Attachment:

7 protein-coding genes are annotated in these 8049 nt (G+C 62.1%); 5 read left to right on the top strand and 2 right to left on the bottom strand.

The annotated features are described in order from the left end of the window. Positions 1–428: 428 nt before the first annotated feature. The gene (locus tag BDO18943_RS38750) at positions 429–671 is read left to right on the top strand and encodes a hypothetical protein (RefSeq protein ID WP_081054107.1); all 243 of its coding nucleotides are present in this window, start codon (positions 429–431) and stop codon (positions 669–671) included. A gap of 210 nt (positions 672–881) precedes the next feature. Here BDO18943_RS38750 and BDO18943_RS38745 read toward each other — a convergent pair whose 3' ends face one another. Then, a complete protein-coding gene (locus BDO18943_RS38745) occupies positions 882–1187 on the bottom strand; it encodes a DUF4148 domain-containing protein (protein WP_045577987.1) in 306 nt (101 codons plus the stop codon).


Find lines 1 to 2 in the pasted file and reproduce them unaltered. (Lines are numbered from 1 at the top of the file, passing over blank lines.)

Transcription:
7 protein-coding genes are annotated in these 8049 nt (G+C 62.1%); 5 read left to right on the top strand and 2 right to left on the bottom strand.

The annotated features are described in order from the left end of the window. Positions 1–428: 428 nt before the first annotated feature. The gene (locus tag BDO18943_RS38750) at positions 429–671 is read left to right on the top strand and encodes a hypothetical protein (RefSeq protein ID WP_081054107.1); all 243 of its coding nucleotides are present in this window, start codon (positions 429–431) and stop codon (positions 669–671) included. A gap of 210 nt (positions 672–881) precedes the next feature. Here BDO18943_RS38750 and BDO18943_RS38745 read toward each other — a convergent pair whose 3' ends face one another. Then, a complete protein-coding gene (locus BDO18943_RS38745) occupies positions 882–1187 on the bottom strand; it encodes a DUF4148 domain-containing protein (protein WP_045577987.1) in 306 nt (101 codons plus the stop codon).